Kinetic features of ethanol steam reforming and decomposition using a biochar-supported Ni catalyst

Ahmed-Tijani Fisayo Afolabi, Panagiotis N Kechagiopoulos* (Corresponding Author), Yurong Liu, Chun-Zhu Li* (Corresponding Author)

*Corresponding author for this work

Research output: Contribution to journalArticlepeer-review

21 Citations (Scopus)
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The catalytic steam reforming of bio-ethanol will provide a sustainable route for renewable hydrogen production in a future hydrogen economy. Ni catalysts will be an economically attractive alternative to noble metals. Biochar is a promising reforming catalyst or catalyst support, having shown already good activity for tar reforming. The structure of biochar, its inherent alkali and alkaline earth metallic species and the content of O-containing functional groups are factors affecting its catalytic performance. A kinetic study of ethanol steam reforming and decomposition over a biochar-supported Ni catalyst is presented in this study in order to elucidate the role of biochar in the reaction mechanism. The effects of temperature, space velocity and reactant partial pressure were investigated over a range of conditions. The chemical structural features of used biochar samples were characterized with Raman spectroscopy. Biochar itself was found to be catalytically active and participating in ethanol reforming and decomposition. It was established that the reactions on Ni and biochar active sites were not independent. Analysis of kinetic compensation effects showed commonality on biochar and suggested that the rate-limiting step occurs in the dehydrogenation pathway on the biochar surface. O-containing functional groups in biochar were observed to reduce with reforming/decomposition time.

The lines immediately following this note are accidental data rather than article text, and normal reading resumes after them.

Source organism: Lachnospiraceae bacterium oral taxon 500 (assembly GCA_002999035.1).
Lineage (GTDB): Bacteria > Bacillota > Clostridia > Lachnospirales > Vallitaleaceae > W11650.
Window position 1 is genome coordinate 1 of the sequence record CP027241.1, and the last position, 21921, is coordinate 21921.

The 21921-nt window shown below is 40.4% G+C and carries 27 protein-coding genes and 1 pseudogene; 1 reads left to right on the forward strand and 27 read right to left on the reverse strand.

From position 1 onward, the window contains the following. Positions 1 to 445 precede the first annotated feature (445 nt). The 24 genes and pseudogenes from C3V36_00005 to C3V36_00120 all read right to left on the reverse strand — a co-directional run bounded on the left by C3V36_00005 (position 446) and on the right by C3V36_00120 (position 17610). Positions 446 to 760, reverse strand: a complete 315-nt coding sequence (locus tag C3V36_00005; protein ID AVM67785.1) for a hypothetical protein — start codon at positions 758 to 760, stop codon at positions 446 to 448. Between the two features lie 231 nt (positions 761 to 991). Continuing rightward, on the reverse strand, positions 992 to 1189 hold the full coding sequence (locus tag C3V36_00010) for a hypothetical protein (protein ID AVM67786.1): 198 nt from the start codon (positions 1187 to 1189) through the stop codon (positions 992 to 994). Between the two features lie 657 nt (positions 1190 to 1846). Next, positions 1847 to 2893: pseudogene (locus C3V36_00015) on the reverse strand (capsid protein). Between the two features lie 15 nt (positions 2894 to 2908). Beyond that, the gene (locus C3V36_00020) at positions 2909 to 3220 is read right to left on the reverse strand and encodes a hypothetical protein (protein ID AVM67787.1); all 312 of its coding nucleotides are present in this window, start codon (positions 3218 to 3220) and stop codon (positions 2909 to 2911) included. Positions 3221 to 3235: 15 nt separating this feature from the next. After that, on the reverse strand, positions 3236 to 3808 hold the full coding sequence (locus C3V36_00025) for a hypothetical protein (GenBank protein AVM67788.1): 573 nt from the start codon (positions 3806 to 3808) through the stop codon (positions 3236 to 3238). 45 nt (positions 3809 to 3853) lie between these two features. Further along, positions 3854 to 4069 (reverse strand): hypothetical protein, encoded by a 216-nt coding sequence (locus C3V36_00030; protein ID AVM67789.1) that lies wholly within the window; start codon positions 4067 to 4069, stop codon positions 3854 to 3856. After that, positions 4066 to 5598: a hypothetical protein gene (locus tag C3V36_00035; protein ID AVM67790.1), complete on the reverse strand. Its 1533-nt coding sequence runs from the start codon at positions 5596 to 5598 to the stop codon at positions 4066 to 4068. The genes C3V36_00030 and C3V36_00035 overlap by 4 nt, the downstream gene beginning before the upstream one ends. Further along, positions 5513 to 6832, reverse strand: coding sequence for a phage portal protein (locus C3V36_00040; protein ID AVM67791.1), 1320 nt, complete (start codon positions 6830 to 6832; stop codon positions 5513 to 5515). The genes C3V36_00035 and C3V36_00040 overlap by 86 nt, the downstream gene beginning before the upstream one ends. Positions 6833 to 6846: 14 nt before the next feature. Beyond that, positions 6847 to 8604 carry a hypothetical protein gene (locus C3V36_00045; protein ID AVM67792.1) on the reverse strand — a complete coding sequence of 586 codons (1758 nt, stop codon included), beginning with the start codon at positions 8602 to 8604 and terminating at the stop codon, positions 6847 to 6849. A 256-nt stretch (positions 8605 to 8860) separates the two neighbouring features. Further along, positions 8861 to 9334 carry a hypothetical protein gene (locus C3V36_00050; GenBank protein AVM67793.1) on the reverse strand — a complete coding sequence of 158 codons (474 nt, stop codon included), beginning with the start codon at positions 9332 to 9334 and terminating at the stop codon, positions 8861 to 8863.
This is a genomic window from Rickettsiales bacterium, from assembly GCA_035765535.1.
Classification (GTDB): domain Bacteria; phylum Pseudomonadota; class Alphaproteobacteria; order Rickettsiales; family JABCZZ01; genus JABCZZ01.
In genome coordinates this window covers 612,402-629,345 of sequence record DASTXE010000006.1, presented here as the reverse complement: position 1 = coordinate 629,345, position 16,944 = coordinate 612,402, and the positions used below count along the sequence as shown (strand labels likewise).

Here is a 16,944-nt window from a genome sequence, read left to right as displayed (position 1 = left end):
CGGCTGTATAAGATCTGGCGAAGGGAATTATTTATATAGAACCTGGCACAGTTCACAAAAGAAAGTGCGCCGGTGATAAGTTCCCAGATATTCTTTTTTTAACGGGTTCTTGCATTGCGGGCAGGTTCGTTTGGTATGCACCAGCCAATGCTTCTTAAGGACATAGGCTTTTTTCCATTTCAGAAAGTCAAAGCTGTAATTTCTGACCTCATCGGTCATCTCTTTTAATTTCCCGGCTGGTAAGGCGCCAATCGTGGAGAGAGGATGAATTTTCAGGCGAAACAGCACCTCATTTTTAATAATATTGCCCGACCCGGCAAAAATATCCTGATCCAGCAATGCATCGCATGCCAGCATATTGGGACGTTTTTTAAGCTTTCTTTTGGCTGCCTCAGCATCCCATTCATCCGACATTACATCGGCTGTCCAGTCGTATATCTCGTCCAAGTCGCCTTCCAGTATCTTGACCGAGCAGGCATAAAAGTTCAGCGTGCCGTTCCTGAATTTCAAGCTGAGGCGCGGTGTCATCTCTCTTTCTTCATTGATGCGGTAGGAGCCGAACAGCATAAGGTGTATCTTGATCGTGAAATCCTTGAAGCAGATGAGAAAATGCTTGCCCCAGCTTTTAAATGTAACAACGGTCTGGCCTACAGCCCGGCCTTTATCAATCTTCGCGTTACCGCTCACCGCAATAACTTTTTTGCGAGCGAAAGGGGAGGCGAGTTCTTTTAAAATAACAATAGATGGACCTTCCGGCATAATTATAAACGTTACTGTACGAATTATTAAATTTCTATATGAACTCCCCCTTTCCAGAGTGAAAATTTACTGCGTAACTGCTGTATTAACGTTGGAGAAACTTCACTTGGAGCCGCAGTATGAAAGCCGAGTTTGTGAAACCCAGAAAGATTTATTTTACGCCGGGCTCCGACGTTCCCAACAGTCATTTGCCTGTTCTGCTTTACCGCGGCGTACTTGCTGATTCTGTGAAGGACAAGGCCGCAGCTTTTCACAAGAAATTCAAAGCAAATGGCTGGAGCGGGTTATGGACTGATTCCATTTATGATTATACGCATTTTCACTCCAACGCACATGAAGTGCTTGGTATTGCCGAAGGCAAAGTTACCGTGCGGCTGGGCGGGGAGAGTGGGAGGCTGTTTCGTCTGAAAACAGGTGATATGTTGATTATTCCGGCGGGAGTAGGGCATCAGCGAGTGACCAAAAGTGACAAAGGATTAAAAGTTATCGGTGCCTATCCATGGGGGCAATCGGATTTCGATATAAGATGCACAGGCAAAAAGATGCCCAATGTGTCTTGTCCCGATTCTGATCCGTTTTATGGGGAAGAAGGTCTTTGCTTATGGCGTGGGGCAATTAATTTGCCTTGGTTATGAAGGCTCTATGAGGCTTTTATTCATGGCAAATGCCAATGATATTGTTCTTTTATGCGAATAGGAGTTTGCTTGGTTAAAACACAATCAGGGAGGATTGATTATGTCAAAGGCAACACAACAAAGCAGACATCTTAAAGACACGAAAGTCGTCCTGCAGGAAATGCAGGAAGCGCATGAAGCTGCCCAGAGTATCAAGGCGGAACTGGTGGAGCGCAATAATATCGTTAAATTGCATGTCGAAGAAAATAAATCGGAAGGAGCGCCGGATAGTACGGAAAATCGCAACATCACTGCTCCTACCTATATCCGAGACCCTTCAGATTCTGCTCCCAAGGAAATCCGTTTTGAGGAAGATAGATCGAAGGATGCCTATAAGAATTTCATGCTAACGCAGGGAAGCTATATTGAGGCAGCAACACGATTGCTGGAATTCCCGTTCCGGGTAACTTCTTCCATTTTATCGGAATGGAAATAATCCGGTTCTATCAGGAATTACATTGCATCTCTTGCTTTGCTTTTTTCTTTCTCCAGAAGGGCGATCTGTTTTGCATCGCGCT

Original languageEnglish
Article number106622
Number of pages10
JournalFuel Processing Technology
Early online date4 Oct 2020
Publication statusPublished - 28 Feb 2021

Bibliographical note

This research received funding from the Australian Government through the Australian Research Council (project number: DP180101788) and through ARENA’s Emerging Renewables Program. This work was also supported by the Aberdeen-Curtin Alliance. We wish to thank Li Dong, Shu Zhang and Yao Song for providing raw biochar, and Richard Gunawan and Zhitao Wang for assistance during rig set-up.


  • Ethanol steam reforming
  • Nickel
  • Biochar
  • O-containing functional groups
  • Reaction mechanism


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